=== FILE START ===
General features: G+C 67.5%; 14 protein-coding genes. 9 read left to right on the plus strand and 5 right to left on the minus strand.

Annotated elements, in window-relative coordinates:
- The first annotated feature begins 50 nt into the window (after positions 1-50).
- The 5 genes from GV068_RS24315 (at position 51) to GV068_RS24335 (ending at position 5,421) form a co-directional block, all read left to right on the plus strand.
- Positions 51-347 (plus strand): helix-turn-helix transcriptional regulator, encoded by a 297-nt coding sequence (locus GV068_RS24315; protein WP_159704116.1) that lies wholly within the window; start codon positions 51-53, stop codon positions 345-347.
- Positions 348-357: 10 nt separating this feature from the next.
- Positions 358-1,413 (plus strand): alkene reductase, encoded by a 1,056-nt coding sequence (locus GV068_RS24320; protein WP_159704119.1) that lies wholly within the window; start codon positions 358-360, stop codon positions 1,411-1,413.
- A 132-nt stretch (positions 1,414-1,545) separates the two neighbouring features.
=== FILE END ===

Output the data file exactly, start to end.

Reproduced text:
General features: G+C 67.5%; 14 protein-coding genes. 9 read left to right on the plus strand and 5 right to left on the minus strand.

Annotated elements, in window-relative coordinates:
- The first annotated feature begins 50 nt into the window (after positions 1-50).
- The 5 genes from GV068_RS24315 (at position 51) to GV068_RS24335 (ending at position 5,421) form a co-directional block, all read left to right on the plus strand.
- Positions 51-347 (plus strand): helix-turn-helix transcriptional regulator, encoded by a 297-nt coding sequence (locus GV068_RS24315; protein WP_159704116.1) that lies wholly within the window; start codon positions 51-53, stop codon positions 345-347.
- Positions 348-357: 10 nt separating this feature from the next.
- Positions 358-1,413 (plus strand): alkene reductase, encoded by a 1,056-nt coding sequence (locus GV068_RS24320; protein WP_159704119.1) that lies wholly within the window; start codon positions 358-360, stop codon positions 1,411-1,413.
- A 132-nt stretch (positions 1,414-1,545) separates the two neighbouring features.